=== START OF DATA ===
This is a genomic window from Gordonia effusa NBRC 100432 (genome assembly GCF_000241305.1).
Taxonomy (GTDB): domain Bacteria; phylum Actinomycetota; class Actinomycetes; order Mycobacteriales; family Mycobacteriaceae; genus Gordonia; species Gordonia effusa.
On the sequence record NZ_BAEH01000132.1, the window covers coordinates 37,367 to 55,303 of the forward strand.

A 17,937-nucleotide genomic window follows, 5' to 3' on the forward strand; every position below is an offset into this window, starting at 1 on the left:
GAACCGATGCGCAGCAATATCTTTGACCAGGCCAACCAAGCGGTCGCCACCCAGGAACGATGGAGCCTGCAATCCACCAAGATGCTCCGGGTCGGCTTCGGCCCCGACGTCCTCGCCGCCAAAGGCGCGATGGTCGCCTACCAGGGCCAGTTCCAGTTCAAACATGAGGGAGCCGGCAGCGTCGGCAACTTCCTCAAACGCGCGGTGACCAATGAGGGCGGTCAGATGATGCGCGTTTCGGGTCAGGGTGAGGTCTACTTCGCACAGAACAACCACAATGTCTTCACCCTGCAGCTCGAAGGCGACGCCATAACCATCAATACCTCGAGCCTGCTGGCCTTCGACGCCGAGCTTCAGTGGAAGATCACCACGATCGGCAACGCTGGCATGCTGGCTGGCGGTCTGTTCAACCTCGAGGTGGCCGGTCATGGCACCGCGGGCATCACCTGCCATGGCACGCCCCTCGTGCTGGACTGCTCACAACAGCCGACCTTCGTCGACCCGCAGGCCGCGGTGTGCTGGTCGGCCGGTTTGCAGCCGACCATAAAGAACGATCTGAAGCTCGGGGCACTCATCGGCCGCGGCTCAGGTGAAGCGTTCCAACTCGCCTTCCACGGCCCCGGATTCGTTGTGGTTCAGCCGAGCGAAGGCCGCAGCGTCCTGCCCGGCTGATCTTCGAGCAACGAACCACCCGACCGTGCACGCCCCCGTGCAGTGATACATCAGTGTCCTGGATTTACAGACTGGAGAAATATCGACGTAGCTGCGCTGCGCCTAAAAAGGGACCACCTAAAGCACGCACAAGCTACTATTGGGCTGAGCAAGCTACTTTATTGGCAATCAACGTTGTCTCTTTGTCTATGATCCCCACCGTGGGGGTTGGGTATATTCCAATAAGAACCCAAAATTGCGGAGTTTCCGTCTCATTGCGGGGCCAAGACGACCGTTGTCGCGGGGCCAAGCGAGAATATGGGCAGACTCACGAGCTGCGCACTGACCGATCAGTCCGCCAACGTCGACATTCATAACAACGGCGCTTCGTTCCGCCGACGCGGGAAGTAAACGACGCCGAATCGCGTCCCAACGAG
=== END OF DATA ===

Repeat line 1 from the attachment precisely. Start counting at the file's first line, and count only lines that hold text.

This is a genomic window from Gordonia effusa NBRC 100432 (genome assembly GCF_000241305.1).